Ooops! I got the days and themes a bit confused, so this should have appeared yesterday. (At least it's still in the right week...)
So today is all about sharing sewing resources. I don't have a tutorial to offer, but I do want to share a few links to resources I've found really helpful in my sewing adventures. I'm super grateful for the online sewing community, both for the (passive and active) encouragement it gives me to keep sewing and stretch myself, but also for all the advice and tutorials out there. My friends aren't particularly into sewing, I live in a small town in a different country to my mum, and don't speak the language that well, so have a limited amount of "real-life" advisors I can turn to. So I turn to the huge wealth of knowledge that is the internet...
FittingFitting is a bit of a bête noir for me (ooh, I do speak French!), but one of the main reasons I started sewing was to have clothes that fit my entirely non-standard body. It's all very much still a work in progress, but these are some of the techniques and advice that I have found helpful.
Full bust adjustment (FBA)
- There's a whole bunch of useful methods for making FBAs on Debbie's blog, and a good tutorial for wrap tops on the Sewing Divas' blog.
- I've started trying more of my FBAs using the pivot and slide method, as this distorts the shape of the front armscye less. I used this method for my knit block.
- I've started using a new method of adjusting for this, which preserves the CB fold if needed. There's a great explanation on Sherry's blog, plus another way of thinking about it here.
Forward shoulders and sleeves
- Sleeve cap ease is bogus! And you will believe this too when you read Kathleen's explanation. I've found that sleeves to fit so much better when the ease is taken out - although the shoulder needs to be wide enough, and the armscye needs to be shaped well. There is some information about this here, here and here, and also in the comments of this post.
- Linked to the fit of sleeves is adjusting for forward shoulder. This is effectively a more exaggerated version of Kathleen's reshaping of the sleeve head, plus adjustment of the shoulder line and neckline on the bodice. There's a nice explanation here, and I normally use Gigi's method for reshaping the sleeve head.
Books I've found useful
- Fitting & Pattern Alterations: A Multi-Method Approach; E.G. Liechty, D.N. Pottberg & J.A. Rasband - this gives a really thorough range of alterations, and shows both the fitting (muslin) alteration, and the flat pattern alteration.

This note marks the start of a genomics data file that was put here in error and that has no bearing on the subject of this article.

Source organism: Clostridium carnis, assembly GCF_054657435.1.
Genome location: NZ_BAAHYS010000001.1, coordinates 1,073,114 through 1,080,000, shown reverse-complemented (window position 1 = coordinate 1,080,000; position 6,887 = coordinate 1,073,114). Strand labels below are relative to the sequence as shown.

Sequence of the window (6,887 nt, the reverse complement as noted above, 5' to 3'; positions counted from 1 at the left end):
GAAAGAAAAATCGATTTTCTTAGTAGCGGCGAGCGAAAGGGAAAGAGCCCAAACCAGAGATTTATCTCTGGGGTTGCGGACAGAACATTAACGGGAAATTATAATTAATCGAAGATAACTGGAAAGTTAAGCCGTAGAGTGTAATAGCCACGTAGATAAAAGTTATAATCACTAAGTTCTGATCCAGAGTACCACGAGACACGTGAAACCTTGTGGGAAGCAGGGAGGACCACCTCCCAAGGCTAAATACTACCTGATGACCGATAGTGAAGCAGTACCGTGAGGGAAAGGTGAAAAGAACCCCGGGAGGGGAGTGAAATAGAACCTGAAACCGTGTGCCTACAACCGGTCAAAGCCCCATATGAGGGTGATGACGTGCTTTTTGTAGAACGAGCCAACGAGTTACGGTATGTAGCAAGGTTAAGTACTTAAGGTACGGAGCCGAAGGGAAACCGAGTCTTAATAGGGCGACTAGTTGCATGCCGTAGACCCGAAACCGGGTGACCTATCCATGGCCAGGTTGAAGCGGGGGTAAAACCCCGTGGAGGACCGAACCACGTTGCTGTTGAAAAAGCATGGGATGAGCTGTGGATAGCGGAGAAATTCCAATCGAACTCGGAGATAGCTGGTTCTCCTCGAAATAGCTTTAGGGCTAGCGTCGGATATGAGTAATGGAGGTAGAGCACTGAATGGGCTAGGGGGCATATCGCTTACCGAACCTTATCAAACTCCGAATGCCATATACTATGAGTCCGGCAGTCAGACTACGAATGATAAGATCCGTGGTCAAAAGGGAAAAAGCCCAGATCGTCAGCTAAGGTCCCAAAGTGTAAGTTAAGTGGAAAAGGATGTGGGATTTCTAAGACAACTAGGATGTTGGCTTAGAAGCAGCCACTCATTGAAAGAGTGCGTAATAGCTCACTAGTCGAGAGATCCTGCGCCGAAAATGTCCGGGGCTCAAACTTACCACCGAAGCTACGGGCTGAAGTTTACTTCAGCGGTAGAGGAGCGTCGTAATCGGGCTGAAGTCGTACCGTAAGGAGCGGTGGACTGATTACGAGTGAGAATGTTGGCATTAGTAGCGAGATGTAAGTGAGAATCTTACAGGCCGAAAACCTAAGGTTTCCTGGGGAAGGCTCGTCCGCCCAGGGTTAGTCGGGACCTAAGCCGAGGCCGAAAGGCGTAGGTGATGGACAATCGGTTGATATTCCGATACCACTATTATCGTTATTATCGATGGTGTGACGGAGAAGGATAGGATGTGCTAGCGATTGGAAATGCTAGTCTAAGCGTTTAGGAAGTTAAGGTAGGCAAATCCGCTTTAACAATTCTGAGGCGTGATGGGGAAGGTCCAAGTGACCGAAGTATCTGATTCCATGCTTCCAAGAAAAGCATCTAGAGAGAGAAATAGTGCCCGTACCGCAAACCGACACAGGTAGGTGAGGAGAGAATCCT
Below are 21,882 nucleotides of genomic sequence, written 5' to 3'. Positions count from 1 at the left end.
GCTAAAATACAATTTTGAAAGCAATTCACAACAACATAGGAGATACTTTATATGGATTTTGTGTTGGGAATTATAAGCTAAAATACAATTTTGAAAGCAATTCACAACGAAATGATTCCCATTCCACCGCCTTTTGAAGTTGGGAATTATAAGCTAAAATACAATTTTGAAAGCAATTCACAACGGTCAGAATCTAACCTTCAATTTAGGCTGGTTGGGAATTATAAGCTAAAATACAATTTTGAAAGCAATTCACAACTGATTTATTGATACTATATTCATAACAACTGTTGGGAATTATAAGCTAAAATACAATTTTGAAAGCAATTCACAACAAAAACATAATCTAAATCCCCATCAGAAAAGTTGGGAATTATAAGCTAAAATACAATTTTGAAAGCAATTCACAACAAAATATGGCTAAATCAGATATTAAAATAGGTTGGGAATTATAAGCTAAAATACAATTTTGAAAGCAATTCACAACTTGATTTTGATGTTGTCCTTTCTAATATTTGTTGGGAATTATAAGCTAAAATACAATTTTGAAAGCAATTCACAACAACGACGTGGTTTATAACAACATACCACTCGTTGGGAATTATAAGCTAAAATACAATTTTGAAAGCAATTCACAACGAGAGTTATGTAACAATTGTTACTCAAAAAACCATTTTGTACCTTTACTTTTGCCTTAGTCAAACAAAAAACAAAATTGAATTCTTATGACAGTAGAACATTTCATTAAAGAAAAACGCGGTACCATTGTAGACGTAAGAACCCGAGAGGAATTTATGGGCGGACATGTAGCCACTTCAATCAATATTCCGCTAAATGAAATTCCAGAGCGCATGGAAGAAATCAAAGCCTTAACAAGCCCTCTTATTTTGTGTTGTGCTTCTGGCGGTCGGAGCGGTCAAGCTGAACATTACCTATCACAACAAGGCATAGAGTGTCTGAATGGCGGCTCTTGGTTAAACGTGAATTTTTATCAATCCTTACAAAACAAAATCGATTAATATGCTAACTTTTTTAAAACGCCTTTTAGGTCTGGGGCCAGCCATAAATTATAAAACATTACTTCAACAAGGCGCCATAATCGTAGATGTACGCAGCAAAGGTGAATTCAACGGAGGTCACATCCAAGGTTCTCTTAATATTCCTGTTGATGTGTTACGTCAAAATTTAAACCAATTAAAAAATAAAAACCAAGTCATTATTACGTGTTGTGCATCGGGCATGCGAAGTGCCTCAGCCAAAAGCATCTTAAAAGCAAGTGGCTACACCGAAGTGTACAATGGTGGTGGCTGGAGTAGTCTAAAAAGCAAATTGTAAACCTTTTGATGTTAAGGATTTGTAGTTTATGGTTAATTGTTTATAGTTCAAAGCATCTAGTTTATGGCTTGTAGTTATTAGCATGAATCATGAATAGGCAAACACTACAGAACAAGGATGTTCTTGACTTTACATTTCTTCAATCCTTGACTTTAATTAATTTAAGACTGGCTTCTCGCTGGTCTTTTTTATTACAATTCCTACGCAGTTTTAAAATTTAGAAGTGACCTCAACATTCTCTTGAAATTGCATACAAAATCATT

- Making Your Clothes Fit; P. Burkhart Smith - A similar idea to the book above, but less technical, and more focus on diagnosing the wrinkles in poorly fitting garments.
- Fast Fit: Easy Pattern Alterations for Every Figure; S. Betzina - nicely explained and clearly illustrated pattern alterations for many problem areas.
Sewing techniquesThere's also a wealth of information of sewing techniques out on t'interweb. I'm always a bit wary of online "tutorials" as there are many terrible methods and finishes being sewn. I like to learn from those with experience, and that's one of the reasons I don't describe anything I do as a "tutorial", as I don't think I have the experience or skills to say "that's the way to do it". Anyway, these are a few things that I refer to frequently.
- Inserting the zip is always something that can make or break the look of a garment. After reading Els's tutorial, I much prefer sewing invisible zips after the seam is sewn up (You can actually still use an invisible zipper foot here, you just have to do the diagonal backstitching by hand). She also gives a tutorial on a neat way to sew the a facing with an invisible zip, and Kathleen shows a similar method here and here.
- For centred zips and lapped zips, I like to use Kathleen's methods. She gives good explanations to show the construction of both centred zips and lapped zips plus facings.
- For a neat way to sew an exposed zip in a seam, I like to use Pattern Runway's method.
Buttonholes and loops
- Bound buttonholes intimidated me a bit, but I've had great success using Tasia's method (although I've only tried it on light- and medium-weight fabric).
- Thread loops are extremely useful, and there is a clear tutorial for hand-worked loops on Sherry's blog, and a neat machine method on the Coletterie.
- For an informative general discussion on neater ways of sewing facings and linings, have a look at Kathleen's blog (again!).
- I like to have vents rather than slits in slim skirts, but these can be a puzzle if you want to line the skirt. I like to use Sunni's method for lining skirt vents.
- Trena has a great tutorial (with video!) for an all-machine method for sewing a lined sleeveless bodice, plus an alternative with a little bit of hand-sewing for when the first cannot be used.
- Finally, a useful method when sewing shirts or shirt-dresses with a lined back yoke is the "burrito" method, which gives a clean finish with all the seams enclosed, and Karen has a fairly clear tutorial on how to do this.
GeneralThere's some good techniques, tutorials and tips gathered in the following places.
Many, many thanks to all those people who share their knowledge on the internet - there are SO MANY more links and books I find useful, but this post has got a little longer than intended! I always try to reference the techniques I've used when I write my blog posts, so you'll find more information there and I hope this little collection of links here proves useful to at least some of you.
Finally, a big thank you to all those who've entered my giveaway so far - I'm so pleased that I've managed to put together something that people like! A reminder that the giveaway closes at the end of Sunday 2 March, so add your comment if you would like to enter.